Primer:
    When the scooter is brand new, been run out of gas, been sitting for a long period or is very cold, it may be necessary to prime the carburetor before attempting to start it. This is accomplished with the primer pump bowl located at the bottom of the carburetor. Simply press and release this pump several times until gas can be seen flowing through the clear gas return line to the fuel tank. This will help start the scooter under the aforementioned conditions, however if this is done once the scooter has warmed up it may induce flooding.

    Idle:
    If the scooter will not idle or idles too fast, an adjustment screw is provided next to the choke. Turning this screw clockwise will increase the idle speed. Turning the screw counterclockwise will decrease the idle speed. Remember that an idle speed that is too fast can be dangerous.

    Possible Problems and suggested solutions 

    Power system will not charge

    In this situation we will assume that the battery has been charged or allowed to stand for several hours (a battery will normally self-charge up to a point and make the scooter power up for a fair distance). There are generally two main suspects:
    1) First suspect a loose or broken connection. Take the top or deck off to see the wiring and inspect it for any loose or broken connections on the battery, switch, controller, etc.

    2) Second suspect the controller box has failed. Since the controller is the heart of the system it can fail in many ways to prevent current from being supplied to the motor.

    3) Other less likely suspects can be: 
    • A battery that is completely open, supplying no current and possible even testing as having no voltage. It can be very briefly shorted with a wire to see if an arc is produced, revealing current is present. See Below for more advises on batteries. 
    • It is also possible to have a bad brake lever or throttle since both have wiring and switches or variable controls. The brake lever has a power cut-off switch. The throttle variably controls the speed of the scooter.
    • The scooter On/Off switch can be defective. Without a good switch the scooter has no power, but the test of this is the power light. Does the power light come on when the switch is activated to the ON position?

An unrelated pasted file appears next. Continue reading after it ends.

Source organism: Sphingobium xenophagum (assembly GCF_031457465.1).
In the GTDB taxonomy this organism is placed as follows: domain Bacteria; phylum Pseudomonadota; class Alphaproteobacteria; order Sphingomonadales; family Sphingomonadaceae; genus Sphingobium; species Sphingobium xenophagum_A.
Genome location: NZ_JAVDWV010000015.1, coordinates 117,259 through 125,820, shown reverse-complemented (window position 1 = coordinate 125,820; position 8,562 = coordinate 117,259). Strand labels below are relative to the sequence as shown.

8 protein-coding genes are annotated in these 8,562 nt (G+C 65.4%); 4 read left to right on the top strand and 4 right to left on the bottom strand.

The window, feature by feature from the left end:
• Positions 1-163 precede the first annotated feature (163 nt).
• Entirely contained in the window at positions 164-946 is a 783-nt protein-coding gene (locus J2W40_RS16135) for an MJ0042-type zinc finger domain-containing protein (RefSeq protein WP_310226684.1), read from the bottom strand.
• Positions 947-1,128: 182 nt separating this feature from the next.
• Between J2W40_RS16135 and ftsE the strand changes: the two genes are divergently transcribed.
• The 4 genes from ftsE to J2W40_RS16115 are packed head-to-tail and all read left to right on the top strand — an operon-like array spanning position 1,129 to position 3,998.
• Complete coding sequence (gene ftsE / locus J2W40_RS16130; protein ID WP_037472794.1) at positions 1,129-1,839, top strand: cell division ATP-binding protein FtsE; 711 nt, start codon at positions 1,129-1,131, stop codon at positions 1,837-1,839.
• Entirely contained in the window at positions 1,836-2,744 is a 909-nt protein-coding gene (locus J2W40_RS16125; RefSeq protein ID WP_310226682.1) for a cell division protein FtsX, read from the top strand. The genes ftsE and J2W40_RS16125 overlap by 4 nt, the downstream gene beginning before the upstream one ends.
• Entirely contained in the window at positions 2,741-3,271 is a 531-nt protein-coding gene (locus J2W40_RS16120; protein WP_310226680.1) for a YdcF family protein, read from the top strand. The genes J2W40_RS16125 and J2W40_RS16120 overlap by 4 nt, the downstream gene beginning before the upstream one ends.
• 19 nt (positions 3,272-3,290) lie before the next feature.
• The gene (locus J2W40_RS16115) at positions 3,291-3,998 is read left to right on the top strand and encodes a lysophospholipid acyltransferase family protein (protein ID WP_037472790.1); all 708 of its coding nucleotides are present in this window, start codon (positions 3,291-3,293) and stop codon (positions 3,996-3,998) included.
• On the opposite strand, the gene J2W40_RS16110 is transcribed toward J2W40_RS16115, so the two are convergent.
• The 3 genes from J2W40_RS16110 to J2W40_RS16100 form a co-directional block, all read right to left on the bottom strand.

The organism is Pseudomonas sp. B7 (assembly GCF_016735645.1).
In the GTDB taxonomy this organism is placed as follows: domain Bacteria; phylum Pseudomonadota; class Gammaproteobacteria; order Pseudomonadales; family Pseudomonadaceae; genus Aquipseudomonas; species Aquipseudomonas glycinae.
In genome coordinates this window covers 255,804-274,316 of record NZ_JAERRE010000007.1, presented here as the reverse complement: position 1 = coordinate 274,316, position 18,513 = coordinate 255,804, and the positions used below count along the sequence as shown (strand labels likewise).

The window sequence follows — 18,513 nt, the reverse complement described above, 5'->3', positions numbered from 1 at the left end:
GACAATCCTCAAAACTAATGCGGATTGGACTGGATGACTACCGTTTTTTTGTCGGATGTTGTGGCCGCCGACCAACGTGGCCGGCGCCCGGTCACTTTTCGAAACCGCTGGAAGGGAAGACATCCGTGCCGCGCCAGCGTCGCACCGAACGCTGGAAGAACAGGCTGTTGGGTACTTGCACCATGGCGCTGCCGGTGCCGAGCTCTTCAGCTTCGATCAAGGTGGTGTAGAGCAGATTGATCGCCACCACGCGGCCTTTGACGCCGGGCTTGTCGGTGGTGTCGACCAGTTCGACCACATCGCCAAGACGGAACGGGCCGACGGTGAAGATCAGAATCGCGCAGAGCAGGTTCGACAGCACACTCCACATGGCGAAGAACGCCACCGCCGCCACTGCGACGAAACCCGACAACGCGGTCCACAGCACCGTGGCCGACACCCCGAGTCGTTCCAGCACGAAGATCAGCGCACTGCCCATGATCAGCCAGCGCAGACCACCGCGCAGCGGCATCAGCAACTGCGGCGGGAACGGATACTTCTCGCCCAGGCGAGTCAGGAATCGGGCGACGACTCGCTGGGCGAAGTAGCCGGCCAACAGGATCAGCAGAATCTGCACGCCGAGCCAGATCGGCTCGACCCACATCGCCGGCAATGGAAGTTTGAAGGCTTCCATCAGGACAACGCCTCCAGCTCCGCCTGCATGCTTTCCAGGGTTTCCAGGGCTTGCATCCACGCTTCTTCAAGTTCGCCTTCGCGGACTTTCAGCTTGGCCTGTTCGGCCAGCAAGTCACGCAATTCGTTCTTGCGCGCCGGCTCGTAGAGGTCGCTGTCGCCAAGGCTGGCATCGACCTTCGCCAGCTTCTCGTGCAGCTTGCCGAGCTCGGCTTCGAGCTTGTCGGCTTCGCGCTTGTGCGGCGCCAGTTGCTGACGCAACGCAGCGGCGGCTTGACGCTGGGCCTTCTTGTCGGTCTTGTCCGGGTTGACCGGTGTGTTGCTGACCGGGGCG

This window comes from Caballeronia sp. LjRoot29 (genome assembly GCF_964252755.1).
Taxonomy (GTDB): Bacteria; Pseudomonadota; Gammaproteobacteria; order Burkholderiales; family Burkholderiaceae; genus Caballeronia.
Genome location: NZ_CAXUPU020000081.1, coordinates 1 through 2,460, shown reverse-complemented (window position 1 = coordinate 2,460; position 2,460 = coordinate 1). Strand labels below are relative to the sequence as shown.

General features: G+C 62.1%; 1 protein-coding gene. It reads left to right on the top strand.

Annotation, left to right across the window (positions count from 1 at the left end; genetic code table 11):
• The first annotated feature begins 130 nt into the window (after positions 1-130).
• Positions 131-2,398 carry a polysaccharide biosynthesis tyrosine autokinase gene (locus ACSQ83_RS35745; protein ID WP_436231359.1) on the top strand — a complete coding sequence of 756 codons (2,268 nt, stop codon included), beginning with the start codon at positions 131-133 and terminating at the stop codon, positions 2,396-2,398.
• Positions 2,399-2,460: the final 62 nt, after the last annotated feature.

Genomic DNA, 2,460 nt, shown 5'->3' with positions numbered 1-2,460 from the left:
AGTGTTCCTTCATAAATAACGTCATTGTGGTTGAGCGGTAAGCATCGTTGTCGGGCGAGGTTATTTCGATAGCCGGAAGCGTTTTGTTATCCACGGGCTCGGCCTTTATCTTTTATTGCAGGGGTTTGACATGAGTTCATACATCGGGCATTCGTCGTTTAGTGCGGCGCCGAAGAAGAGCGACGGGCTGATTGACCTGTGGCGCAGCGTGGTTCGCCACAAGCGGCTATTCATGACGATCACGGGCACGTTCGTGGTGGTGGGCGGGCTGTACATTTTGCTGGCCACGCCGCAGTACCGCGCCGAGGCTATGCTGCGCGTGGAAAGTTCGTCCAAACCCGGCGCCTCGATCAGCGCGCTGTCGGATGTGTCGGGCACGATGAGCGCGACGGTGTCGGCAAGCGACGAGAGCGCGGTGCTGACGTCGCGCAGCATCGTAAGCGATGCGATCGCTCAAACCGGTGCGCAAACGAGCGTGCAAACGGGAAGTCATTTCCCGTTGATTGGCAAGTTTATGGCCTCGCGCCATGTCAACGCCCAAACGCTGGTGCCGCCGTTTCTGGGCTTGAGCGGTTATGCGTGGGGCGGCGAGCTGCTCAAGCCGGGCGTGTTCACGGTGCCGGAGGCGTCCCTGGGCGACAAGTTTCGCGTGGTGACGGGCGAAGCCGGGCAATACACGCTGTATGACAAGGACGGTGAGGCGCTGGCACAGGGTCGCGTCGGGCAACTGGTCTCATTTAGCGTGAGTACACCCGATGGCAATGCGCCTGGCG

After fully charging, powers only for short distance use.

    Suspect the battery charger or the battery as the primary cause of short distance riding after a lengthy or full charge. If your battery charger does not have charging indicator lights then you may not be charging the battery at all if the charger is defective.

    The battery may be self-charging to only about 60% on it's own. If the battery is getting old then it may not be able to hold a full charge and the battery will need replacement. When suspected you can very briefly arc across the battery terminals with an insulated wire to see if it produces a nice arc. It is also possible to test some individual battery 12volt cells using 12volt motors or lights that will show you the available current capability. Is the 12volt light dim on a charged battery? Does the 12volt motor run slowly when connected to the cell? Similar type tests can be performed using a 24volt battery cell, too. WARNING! Batteries contain acid that can explode, or the vapors ignite from an arc. Batteries produce current and voltage that can burn you when a shorted circuit occurs. Be absolutely sure you know what you are doing before trying any tests to eliminate a component from consideration of being defective!!!

    You can take the battery to a shop capable of testing the battery under a loaded condition. Fully charge the battery and carefully remove it. Let a technician determine the condition of the battery for you. A high quality Battery charge helps to prevent over charging the battery and increase the life expectancy of your battery.